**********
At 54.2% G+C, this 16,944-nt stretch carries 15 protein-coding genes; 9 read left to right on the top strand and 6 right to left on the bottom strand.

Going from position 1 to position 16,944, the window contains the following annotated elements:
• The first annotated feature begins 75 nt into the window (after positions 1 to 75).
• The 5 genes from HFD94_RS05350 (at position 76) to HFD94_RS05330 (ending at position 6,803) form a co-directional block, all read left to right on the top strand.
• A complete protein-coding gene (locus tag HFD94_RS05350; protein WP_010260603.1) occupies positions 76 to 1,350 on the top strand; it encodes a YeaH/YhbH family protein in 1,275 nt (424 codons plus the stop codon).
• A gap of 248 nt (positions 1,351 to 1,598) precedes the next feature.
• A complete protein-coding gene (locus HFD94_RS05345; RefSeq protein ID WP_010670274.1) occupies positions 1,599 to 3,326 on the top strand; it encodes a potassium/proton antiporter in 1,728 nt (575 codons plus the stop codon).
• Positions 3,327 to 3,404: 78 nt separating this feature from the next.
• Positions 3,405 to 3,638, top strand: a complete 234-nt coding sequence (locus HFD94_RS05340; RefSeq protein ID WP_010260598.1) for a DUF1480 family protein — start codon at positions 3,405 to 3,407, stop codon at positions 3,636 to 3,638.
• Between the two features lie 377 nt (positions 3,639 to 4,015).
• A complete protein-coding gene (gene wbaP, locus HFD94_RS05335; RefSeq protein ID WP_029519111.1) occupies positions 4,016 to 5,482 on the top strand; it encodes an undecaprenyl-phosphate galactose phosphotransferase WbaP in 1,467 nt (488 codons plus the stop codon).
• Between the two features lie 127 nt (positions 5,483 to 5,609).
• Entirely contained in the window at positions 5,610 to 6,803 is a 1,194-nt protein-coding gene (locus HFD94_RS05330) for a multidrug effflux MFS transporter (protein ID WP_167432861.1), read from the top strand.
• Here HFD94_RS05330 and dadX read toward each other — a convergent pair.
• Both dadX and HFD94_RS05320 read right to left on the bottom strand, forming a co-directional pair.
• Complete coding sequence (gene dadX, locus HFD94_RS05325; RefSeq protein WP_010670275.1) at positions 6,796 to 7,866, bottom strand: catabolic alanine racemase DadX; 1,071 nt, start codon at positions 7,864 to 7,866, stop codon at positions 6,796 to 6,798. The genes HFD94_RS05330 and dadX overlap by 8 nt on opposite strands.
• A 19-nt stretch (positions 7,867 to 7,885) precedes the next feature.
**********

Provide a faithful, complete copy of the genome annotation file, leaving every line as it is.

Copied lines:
At 54.2% G+C, this 16,944-nt stretch carries 15 protein-coding genes; 9 read left to right on the top strand and 6 right to left on the bottom strand.

Going from position 1 to position 16,944, the window contains the following annotated elements:
• The first annotated feature begins 75 nt into the window (after positions 1 to 75).
• The 5 genes from HFD94_RS05350 (at position 76) to HFD94_RS05330 (ending at position 6,803) form a co-directional block, all read left to right on the top strand.
• A complete protein-coding gene (locus tag HFD94_RS05350; protein WP_010260603.1) occupies positions 76 to 1,350 on the top strand; it encodes a YeaH/YhbH family protein in 1,275 nt (424 codons plus the stop codon).
• A gap of 248 nt (positions 1,351 to 1,598) precedes the next feature.
• A complete protein-coding gene (locus HFD94_RS05345; RefSeq protein ID WP_010670274.1) occupies positions 1,599 to 3,326 on the top strand; it encodes a potassium/proton antiporter in 1,728 nt (575 codons plus the stop codon).
• Positions 3,327 to 3,404: 78 nt separating this feature from the next.
• Positions 3,405 to 3,638, top strand: a complete 234-nt coding sequence (locus HFD94_RS05340; RefSeq protein ID WP_010260598.1) for a DUF1480 family protein — start codon at positions 3,405 to 3,407, stop codon at positions 3,636 to 3,638.
• Between the two features lie 377 nt (positions 3,639 to 4,015).
• A complete protein-coding gene (gene wbaP, locus HFD94_RS05335; RefSeq protein ID WP_029519111.1) occupies positions 4,016 to 5,482 on the top strand; it encodes an undecaprenyl-phosphate galactose phosphotransferase WbaP in 1,467 nt (488 codons plus the stop codon).
• Between the two features lie 127 nt (positions 5,483 to 5,609).
• Entirely contained in the window at positions 5,610 to 6,803 is a 1,194-nt protein-coding gene (locus HFD94_RS05330) for a multidrug effflux MFS transporter (protein ID WP_167432861.1), read from the top strand.
• Here HFD94_RS05330 and dadX read toward each other — a convergent pair.
• Both dadX and HFD94_RS05320 read right to left on the bottom strand, forming a co-directional pair.
• Complete coding sequence (gene dadX, locus HFD94_RS05325; RefSeq protein WP_010670275.1) at positions 6,796 to 7,866, bottom strand: catabolic alanine racemase DadX; 1,071 nt, start codon at positions 7,864 to 7,866, stop codon at positions 6,796 to 6,798. The genes HFD94_RS05330 and dadX overlap by 8 nt on opposite strands.
• A 19-nt stretch (positions 7,867 to 7,885) precedes the next feature.